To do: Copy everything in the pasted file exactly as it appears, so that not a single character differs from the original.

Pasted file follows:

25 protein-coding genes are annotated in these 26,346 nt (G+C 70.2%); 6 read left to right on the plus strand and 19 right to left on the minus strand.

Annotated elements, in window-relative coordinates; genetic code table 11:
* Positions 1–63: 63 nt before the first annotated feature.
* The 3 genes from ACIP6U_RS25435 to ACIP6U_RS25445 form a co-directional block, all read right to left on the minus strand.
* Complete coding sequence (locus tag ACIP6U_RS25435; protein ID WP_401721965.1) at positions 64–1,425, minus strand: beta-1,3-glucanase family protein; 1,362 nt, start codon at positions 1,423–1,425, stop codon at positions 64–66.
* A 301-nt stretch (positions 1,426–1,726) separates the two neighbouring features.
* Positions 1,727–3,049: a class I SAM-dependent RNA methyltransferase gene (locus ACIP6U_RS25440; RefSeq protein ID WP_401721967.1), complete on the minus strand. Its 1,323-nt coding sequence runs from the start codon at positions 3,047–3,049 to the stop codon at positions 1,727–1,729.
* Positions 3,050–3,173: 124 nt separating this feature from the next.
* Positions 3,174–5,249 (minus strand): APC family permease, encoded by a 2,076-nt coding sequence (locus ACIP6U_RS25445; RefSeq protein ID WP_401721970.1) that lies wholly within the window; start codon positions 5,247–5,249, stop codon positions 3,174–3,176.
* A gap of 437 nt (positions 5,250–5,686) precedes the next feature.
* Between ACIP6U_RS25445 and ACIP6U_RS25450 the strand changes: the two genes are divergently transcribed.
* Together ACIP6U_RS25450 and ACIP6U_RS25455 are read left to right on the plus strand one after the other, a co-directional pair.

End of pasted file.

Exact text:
25 protein-coding genes are annotated in these 26,346 nt (G+C 70.2%); 6 read left to right on the plus strand and 19 right to left on the minus strand.

Annotated elements, in window-relative coordinates; genetic code table 11:
* Positions 1–63: 63 nt before the first annotated feature.
* The 3 genes from ACIP6U_RS25435 to ACIP6U_RS25445 form a co-directional block, all read right to left on the minus strand.
* Complete coding sequence (locus tag ACIP6U_RS25435; protein ID WP_401721965.1) at positions 64–1,425, minus strand: beta-1,3-glucanase family protein; 1,362 nt, start codon at positions 1,423–1,425, stop codon at positions 64–66.
* A 301-nt stretch (positions 1,426–1,726) separates the two neighbouring features.
* Positions 1,727–3,049: a class I SAM-dependent RNA methyltransferase gene (locus ACIP6U_RS25440; RefSeq protein ID WP_401721967.1), complete on the minus strand. Its 1,323-nt coding sequence runs from the start codon at positions 3,047–3,049 to the stop codon at positions 1,727–1,729.
* Positions 3,050–3,173: 124 nt separating this feature from the next.
* Positions 3,174–5,249 (minus strand): APC family permease, encoded by a 2,076-nt coding sequence (locus ACIP6U_RS25445; RefSeq protein ID WP_401721970.1) that lies wholly within the window; start codon positions 5,247–5,249, stop codon positions 3,174–3,176.
* A gap of 437 nt (positions 5,250–5,686) precedes the next feature.
* Between ACIP6U_RS25445 and ACIP6U_RS25450 the strand changes: the two genes are divergently transcribed.
* Together ACIP6U_RS25450 and ACIP6U_RS25455 are read left to right on the plus strand one after the other, a co-directional pair.